Yet he began to realise that these dreams of this ‘ideal world’ were coming at too great a cost. The opening of ‘E1916’ retains some of the resentment he felt for the people in ‘S1913’. He saw the people as unworthy of his time, nothing more than the butt of his ‘mocking tale or jibe’. They resided where ‘motely was worn’, of no great worth or interest to him. Then there is a stark contrast to the poet and Yeats began to see them in a different light. ‘All changed, changed utterly. A terrible beauty is born’.
He comes to realise that the heroes he spoke of in ‘S1913’ are not ‘with O’Leary in the grave’ but alive an active. They ‘resigned their role in the casual comedy’ and took up arms again in the name of patriotism. The ‘every moving stream’ is representative of the modern world, forever changing and moving on. The ‘enchanted stone’ is indicative of these patriots who stand still in this ever changing world of flux. Their ideas remain firmly in the past, yet the world moves on at a great speed. Yeats wonders if the old ideas hav ea place in this new world, reality beginning to set in.
He realises that patriotism is not as glorious as he thought, it ‘makes a stone of the heart’ and that perhaps the price you pay is inordinately high. There is too much life lost, always the young and impressionable who suffer. By the end Yeats re-evaluates his faith in patriotism and nationalism, seeing it comes at much too high a cost, the real world over-rules his imaginary, ideal world. The poem ‘Stares nest by my window’ portrays Yeats new found outlook on life, and he recounts his friends who’ve given so much in the name of patriotism. He portrays poignantly how war and patriotism can make men behave in brutal, barbaric ways.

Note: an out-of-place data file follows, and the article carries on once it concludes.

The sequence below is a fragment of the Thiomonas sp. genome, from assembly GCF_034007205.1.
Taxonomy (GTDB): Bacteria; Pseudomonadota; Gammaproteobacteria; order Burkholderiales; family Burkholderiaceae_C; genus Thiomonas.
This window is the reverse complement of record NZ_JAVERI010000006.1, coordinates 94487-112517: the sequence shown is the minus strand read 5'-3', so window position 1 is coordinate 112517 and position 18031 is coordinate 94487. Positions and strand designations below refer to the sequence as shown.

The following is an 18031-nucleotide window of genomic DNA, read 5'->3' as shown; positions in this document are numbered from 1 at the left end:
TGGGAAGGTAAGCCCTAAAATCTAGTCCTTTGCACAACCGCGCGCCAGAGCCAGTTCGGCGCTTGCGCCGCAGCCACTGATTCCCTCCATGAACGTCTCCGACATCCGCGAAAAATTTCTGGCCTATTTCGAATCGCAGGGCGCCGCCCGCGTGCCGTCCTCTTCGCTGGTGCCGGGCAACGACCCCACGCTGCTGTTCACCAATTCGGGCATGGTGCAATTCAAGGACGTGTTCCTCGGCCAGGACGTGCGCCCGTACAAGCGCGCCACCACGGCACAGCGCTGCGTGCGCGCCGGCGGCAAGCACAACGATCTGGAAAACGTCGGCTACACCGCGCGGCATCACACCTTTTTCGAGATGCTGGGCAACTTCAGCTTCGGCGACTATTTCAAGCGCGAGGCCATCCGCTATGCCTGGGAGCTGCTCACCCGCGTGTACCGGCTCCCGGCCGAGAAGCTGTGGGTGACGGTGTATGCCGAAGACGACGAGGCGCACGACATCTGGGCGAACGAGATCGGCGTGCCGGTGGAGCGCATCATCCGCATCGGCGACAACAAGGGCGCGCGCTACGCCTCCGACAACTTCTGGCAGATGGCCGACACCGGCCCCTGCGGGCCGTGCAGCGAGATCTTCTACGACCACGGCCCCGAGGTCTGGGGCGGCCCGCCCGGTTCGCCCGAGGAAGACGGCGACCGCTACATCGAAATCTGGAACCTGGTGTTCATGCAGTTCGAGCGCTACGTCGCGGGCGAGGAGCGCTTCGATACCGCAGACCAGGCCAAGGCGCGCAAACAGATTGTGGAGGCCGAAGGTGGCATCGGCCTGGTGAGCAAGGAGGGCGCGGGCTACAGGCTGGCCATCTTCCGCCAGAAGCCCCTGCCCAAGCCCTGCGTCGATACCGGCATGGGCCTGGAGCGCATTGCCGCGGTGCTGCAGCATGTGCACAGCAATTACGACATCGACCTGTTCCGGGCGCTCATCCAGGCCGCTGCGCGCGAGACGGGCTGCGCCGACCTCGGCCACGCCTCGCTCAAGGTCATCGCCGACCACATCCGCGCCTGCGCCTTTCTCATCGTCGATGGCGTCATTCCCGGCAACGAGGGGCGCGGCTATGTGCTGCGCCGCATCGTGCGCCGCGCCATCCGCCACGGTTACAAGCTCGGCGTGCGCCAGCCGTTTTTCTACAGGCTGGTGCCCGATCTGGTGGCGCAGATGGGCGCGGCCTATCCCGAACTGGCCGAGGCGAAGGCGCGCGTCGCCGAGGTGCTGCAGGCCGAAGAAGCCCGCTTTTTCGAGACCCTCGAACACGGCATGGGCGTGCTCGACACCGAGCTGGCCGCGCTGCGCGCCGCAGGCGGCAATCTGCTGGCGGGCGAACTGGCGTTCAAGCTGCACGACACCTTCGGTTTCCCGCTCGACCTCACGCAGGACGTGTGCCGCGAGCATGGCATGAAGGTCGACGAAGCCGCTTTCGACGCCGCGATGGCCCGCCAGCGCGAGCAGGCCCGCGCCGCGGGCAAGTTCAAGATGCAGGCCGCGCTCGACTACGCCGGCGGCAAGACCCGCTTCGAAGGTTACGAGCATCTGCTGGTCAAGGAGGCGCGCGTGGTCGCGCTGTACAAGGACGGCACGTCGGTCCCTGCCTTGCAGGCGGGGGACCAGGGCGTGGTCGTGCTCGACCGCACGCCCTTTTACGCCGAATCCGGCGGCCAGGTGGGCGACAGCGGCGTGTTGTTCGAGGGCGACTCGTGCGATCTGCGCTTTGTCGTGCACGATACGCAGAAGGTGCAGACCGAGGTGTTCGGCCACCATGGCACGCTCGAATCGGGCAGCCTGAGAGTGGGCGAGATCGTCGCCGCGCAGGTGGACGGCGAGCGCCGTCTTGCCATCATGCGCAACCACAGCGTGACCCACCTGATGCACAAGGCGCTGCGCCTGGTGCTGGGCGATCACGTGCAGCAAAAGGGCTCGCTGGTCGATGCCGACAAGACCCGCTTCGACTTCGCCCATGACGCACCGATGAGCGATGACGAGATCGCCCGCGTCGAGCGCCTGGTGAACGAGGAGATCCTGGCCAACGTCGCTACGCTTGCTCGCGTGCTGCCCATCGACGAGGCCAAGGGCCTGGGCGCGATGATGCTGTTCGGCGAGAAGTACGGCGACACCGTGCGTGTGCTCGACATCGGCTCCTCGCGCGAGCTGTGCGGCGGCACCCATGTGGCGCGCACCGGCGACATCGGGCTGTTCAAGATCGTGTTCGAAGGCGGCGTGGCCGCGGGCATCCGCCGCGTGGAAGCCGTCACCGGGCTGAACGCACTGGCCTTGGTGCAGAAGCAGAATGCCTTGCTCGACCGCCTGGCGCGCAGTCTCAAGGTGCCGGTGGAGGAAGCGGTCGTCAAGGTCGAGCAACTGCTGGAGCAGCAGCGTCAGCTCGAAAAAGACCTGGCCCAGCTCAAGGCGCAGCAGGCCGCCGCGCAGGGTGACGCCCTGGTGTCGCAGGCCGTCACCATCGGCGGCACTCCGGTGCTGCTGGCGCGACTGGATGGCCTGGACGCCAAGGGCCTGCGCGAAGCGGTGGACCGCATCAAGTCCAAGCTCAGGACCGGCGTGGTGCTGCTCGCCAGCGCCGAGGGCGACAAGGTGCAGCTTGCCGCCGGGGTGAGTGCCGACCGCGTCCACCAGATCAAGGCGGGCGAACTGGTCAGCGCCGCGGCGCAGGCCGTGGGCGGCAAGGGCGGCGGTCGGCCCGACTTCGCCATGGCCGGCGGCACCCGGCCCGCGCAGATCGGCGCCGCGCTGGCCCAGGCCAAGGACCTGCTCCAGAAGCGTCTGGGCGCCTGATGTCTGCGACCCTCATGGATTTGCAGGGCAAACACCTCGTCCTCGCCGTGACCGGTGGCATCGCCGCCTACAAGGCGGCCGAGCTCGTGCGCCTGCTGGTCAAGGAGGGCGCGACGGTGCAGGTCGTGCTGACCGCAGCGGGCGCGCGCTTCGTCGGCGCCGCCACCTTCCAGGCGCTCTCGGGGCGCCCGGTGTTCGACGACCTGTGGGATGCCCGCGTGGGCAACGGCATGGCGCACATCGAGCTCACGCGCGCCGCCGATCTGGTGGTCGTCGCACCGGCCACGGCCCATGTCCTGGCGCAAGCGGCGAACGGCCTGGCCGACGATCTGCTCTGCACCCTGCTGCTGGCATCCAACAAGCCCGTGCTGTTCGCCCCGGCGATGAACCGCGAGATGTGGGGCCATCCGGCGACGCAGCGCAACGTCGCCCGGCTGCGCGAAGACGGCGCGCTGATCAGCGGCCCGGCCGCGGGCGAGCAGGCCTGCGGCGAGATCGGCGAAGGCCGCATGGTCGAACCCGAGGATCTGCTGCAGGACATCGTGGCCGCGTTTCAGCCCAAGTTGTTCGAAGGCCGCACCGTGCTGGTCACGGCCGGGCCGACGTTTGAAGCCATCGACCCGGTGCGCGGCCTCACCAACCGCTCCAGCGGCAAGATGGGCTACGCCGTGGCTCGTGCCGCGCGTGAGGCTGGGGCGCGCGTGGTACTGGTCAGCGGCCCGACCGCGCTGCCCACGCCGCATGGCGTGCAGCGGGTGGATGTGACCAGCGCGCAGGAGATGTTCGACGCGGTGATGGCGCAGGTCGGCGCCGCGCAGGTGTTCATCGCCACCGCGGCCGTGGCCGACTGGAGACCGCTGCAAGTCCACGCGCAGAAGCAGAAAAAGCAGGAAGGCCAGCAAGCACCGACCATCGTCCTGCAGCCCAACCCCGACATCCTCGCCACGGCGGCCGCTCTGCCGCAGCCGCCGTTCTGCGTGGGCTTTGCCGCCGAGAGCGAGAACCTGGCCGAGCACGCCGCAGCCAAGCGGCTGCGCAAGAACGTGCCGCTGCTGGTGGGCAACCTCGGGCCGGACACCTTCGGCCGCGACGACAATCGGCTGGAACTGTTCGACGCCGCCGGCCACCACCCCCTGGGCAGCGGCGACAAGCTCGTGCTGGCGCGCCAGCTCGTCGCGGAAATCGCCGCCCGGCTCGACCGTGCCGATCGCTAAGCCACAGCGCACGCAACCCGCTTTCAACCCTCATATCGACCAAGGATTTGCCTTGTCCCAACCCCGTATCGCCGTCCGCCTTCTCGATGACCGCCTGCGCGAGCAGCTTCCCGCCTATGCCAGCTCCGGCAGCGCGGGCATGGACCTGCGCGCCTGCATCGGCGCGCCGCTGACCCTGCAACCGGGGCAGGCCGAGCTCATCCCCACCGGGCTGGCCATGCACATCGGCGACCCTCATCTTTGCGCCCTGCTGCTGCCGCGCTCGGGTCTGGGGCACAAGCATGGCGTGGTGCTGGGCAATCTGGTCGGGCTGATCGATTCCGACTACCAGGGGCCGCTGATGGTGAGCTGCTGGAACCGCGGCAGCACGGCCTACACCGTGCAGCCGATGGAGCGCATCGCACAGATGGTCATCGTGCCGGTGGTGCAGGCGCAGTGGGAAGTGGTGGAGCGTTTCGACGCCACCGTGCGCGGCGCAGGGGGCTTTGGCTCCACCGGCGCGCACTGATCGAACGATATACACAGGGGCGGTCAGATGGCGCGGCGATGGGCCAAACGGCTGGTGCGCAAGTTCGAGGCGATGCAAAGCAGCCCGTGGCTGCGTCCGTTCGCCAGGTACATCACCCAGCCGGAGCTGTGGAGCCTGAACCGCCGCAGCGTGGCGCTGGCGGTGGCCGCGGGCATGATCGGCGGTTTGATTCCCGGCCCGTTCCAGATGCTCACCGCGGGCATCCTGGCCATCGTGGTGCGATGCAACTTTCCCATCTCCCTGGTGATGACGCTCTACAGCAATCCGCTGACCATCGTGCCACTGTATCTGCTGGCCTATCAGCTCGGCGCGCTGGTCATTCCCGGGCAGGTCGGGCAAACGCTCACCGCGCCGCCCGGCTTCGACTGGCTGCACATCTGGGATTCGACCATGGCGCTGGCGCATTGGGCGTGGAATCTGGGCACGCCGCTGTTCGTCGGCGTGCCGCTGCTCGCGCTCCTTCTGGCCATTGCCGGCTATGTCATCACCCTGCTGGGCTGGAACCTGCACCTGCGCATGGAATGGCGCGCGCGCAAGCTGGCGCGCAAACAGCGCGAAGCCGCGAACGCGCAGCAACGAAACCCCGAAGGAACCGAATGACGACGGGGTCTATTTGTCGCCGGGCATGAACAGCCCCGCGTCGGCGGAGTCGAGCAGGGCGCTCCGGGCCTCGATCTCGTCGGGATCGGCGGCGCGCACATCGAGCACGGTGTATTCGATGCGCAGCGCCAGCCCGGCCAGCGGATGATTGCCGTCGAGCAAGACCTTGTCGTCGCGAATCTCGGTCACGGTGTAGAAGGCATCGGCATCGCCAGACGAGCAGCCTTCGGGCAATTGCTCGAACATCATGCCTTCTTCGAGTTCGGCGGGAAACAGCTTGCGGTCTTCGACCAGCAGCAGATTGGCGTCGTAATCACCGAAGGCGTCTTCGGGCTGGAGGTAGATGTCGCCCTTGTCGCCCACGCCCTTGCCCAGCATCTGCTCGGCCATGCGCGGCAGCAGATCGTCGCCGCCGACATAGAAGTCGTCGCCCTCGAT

No more thought is given for human life ‘as they trundled down the road, the dead young soldier in his blood’. No empathy or thought is spared to the innocent victims of their fight in the name of nationalism. What is it to them ‘ a house burns, a man dead’. It has no real significance in their greater scheme. In this poem Yeats conveyed brilliantly the corrosive effects of fanaticism of the human soul. How it can rid a man of all sense of morality and what’s fair and just. He also shows how his ‘loosening masonry’ holds no protection for his anymore, that all people are susceptible to its effects.